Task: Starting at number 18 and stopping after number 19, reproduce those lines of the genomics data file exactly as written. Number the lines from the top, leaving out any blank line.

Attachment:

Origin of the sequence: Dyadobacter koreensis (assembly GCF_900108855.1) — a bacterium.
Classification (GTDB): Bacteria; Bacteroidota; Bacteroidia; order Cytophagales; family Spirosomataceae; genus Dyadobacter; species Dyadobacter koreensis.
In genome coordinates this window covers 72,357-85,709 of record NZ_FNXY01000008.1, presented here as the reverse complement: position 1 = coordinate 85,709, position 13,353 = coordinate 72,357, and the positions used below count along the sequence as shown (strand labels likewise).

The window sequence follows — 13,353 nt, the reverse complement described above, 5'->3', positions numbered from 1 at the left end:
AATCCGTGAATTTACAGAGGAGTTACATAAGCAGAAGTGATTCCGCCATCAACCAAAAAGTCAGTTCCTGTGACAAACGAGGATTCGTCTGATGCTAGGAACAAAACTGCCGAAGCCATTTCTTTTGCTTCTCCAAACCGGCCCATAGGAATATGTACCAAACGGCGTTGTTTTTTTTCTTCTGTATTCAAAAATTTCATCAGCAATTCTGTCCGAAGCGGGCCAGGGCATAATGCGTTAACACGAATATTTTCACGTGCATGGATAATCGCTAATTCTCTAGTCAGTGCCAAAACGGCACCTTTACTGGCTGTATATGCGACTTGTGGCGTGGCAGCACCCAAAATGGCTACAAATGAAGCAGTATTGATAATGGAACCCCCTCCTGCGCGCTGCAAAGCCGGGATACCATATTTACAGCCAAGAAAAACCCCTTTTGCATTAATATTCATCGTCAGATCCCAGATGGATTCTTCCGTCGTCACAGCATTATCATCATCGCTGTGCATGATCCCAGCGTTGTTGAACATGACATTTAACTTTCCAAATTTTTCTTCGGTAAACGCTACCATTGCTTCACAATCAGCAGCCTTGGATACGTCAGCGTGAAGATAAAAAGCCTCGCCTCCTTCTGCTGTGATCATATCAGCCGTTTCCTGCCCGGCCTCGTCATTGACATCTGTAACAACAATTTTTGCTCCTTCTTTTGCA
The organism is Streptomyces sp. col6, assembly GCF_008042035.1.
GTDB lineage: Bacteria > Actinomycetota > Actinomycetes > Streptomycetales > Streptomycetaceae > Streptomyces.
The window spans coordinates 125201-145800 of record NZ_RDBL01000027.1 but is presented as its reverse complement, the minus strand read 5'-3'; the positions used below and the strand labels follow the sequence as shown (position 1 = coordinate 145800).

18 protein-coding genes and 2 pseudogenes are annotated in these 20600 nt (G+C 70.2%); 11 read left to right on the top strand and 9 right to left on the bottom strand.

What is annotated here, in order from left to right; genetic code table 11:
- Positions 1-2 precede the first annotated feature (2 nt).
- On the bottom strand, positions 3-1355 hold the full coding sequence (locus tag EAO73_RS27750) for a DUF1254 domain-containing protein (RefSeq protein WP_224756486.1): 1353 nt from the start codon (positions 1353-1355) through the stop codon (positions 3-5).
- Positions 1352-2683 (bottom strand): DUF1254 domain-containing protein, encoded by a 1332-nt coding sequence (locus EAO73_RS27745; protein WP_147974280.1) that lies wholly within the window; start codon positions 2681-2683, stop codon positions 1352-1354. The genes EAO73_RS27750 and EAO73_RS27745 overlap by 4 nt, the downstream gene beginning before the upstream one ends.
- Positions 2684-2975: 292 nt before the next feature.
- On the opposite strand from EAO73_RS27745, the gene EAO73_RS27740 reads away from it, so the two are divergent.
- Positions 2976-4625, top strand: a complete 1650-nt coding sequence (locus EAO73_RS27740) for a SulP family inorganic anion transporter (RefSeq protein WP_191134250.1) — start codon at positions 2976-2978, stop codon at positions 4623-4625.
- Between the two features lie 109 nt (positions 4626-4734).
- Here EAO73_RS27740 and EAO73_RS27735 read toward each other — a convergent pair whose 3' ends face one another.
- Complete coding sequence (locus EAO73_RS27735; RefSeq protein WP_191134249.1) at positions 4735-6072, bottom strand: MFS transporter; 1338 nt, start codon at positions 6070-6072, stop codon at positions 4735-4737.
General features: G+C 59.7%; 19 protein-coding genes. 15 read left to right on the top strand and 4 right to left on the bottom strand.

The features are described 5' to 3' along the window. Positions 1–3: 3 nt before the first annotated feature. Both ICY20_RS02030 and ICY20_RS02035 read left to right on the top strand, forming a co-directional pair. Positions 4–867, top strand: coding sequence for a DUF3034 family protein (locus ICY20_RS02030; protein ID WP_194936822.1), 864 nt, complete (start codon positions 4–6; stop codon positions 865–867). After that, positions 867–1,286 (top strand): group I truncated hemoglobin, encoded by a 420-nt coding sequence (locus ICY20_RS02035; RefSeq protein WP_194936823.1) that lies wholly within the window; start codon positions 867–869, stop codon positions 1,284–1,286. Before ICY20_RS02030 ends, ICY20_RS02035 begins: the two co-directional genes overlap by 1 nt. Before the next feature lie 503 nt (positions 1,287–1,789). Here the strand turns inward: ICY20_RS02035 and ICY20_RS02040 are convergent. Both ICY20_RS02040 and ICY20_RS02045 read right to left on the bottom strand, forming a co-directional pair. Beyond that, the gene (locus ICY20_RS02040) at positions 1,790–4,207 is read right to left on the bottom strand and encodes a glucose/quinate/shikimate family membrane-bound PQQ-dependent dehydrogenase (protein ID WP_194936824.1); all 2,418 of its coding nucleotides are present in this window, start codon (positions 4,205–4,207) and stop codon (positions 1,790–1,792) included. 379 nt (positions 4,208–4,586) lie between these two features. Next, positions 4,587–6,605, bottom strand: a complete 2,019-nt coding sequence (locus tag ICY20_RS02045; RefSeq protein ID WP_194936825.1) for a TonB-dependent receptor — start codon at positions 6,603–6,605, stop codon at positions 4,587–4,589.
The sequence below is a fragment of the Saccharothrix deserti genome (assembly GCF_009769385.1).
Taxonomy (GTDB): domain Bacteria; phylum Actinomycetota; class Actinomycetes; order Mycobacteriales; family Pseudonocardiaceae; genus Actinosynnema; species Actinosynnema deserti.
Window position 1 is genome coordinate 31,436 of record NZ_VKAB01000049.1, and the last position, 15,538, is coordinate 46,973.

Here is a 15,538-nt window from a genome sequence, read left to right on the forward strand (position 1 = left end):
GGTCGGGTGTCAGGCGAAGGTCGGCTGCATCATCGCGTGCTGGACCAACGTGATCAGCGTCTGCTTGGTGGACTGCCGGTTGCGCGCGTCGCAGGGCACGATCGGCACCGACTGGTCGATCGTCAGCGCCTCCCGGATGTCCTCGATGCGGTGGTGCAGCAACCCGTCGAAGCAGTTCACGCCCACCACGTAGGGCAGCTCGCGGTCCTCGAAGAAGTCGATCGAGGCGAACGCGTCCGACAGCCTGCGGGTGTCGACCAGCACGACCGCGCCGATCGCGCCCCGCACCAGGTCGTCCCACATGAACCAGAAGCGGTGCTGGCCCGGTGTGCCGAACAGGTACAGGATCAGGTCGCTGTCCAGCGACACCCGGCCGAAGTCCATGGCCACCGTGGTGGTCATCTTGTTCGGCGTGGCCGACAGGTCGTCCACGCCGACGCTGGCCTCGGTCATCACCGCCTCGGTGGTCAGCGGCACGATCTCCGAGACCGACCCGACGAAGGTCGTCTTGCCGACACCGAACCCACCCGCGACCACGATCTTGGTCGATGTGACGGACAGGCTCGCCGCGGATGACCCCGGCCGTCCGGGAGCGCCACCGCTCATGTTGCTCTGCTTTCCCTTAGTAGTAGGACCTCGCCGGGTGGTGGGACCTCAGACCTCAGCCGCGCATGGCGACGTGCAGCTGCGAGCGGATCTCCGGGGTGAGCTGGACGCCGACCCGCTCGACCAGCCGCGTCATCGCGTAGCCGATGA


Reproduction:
- Here EAO73_RS27740 and EAO73_RS27735 read toward each other — a convergent pair whose 3' ends face one another.
- Complete coding sequence (locus EAO73_RS27735; RefSeq protein WP_191134249.1) at positions 4735-6072, bottom strand: MFS transporter; 1338 nt, start codon at positions 6070-6072, stop codon at positions 4735-4737.